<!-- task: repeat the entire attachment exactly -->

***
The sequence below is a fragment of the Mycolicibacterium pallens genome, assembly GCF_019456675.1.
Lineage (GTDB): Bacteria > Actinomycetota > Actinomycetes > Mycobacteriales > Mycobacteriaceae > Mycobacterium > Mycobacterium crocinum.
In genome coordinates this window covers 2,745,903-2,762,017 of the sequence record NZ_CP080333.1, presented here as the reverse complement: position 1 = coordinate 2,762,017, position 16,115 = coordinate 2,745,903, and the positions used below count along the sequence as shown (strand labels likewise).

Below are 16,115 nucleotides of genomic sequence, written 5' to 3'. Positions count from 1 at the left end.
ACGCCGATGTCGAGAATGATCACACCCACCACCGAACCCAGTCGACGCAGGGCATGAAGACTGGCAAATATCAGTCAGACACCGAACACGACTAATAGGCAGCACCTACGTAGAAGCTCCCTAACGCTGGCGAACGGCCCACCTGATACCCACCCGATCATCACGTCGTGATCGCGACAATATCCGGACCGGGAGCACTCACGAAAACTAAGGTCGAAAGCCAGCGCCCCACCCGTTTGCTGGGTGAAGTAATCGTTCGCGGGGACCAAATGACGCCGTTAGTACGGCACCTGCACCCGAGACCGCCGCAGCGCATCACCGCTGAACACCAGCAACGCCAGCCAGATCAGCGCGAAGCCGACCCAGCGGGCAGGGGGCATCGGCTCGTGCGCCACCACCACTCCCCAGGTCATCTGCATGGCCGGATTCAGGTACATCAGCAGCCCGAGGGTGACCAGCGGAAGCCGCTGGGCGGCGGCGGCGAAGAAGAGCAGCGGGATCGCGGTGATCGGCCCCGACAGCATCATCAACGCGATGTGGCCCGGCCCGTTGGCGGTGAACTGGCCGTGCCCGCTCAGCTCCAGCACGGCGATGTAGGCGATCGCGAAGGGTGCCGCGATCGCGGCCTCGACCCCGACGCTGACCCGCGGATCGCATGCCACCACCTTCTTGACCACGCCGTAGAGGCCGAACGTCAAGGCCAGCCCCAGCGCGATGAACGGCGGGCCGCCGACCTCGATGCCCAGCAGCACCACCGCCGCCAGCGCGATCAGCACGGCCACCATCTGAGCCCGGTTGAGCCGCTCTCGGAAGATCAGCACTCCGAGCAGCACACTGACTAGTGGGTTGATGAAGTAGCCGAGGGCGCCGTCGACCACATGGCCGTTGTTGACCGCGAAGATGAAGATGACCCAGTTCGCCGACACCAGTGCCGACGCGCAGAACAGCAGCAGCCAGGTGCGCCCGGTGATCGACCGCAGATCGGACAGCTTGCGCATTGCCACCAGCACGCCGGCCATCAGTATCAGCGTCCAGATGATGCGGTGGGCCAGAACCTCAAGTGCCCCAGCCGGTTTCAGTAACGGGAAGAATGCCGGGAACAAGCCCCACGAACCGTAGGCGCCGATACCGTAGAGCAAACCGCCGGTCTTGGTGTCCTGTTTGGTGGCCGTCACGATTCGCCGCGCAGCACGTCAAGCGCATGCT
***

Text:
The sequence below is a fragment of the Mycolicibacterium pallens genome, assembly GCF_019456675.1.
Lineage (GTDB): Bacteria > Actinomycetota > Actinomycetes > Mycobacteriales > Mycobacteriaceae > Mycobacterium > Mycobacterium crocinum.
In genome coordinates this window covers 2,745,903-2,762,017 of the sequence record NZ_CP080333.1, presented here as the reverse complement: position 1 = coordinate 2,762,017, position 16,115 = coordinate 2,745,903, and the positions used below count along the sequence as shown (strand labels likewise).

Below are 16,115 nucleotides of genomic sequence, written 5' to 3'. Positions count from 1 at the left end.
ACGCCGATGTCGAGAATGATCACACCCACCACCGAACCCAGTCGACGCAGGGCATGAAGACTGGCAAATATCAGTCAGACACCGAACACGACTAATAGGCAGCACCTACGTAGAAGCTCCCTAACGCTGGCGAACGGCCCACCTGATACCCACCCGATCATCACGTCGTGATCGCGACAATATCCGGACCGGGAGCACTCACGAAAACTAAGGTCGAAAGCCAGCGCCCCACCCGTTTGCTGGGTGAAGTAATCGTTCGCGGGGACCAAATGACGCCGTTAGTACGGCACCTGCACCCGAGACCGCCGCAGCGCATCACCGCTGAACACCAGCAACGCCAGCCAGATCAGCGCGAAGCCGACCCAGCGGGCAGGGGGCATCGGCTCGTGCGCCACCACCACTCCCCAGGTCATCTGCATGGCCGGATTCAGGTACATCAGCAGCCCGAGGGTGACCAGCGGAAGCCGCTGGGCGGCGGCGGCGAAGAAGAGCAGCGGGATCGCGGTGATCGGCCCCGACAGCATCATCAACGCGATGTGGCCCGGCCCGTTGGCGGTGAACTGGCCGTGCCCGCTCAGCTCCAGCACGGCGATGTAGGCGATCGCGAAGGGTGCCGCGATCGCGGCCTCGACCCCGACGCTGACCCGCGGATCGCATGCCACCACCTTCTTGACCACGCCGTAGAGGCCGAACGTCAAGGCCAGCCCCAGCGCGATGAACGGCGGGCCGCCGACCTCGATGCCCAGCAGCACCACCGCCGCCAGCGCGATCAGCACGGCCACCATCTGAGCCCGGTTGAGCCGCTCTCGGAAGATCAGCACTCCGAGCAGCACACTGACTAGTGGGTTGATGAAGTAGCCGAGGGCGCCGTCGACCACATGGCCGTTGTTGACCGCGAAGATGAAGATGACCCAGTTCGCCGACACCAGTGCCGACGCGCAGAACAGCAGCAGCCAGGTGCGCCCGGTGATCGACCGCAGATCGGACAGCTTGCGCATTGCCACCAGCACGCCGGCCATCAGTATCAGCGTCCAGATGATGCGGTGGGCCAGAACCTCAAGTGCCCCAGCCGGTTTCAGTAACGGGAAGAATGCCGGGAACAAGCCCCACGAACCGTAGGCGCCGATACCGTAGAGCAAACCGCCGGTCTTGGTGTCCTGTTTGGTGGCCGTCACGATTCGCCGCGCAGCACGTCAAGCGCATGCT